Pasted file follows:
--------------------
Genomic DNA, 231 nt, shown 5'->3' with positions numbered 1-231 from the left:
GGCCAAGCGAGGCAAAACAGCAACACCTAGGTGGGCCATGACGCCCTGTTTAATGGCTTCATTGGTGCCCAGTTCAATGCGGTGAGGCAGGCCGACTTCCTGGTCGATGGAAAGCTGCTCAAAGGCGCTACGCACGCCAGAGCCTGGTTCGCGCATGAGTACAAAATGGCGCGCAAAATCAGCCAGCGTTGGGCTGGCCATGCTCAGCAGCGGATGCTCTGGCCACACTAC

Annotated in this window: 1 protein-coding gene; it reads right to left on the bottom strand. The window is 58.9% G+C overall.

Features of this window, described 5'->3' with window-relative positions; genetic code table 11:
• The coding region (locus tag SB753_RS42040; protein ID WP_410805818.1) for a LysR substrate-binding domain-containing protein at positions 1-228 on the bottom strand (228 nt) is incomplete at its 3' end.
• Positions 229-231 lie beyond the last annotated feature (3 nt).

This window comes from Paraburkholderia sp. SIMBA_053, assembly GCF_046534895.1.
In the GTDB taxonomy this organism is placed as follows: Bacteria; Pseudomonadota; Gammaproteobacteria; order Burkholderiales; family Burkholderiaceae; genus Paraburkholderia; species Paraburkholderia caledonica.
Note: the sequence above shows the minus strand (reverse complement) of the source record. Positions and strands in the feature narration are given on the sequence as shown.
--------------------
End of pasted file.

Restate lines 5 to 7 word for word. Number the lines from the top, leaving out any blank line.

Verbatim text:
• The coding region (locus tag SB753_RS42040; protein ID WP_410805818.1) for a LysR substrate-binding domain-containing protein at positions 1-228 on the bottom strand (228 nt) is incomplete at its 3' end.
• Positions 229-231 lie beyond the last annotated feature (3 nt).

This window comes from Paraburkholderia sp. SIMBA_053, assembly GCF_046534895.1.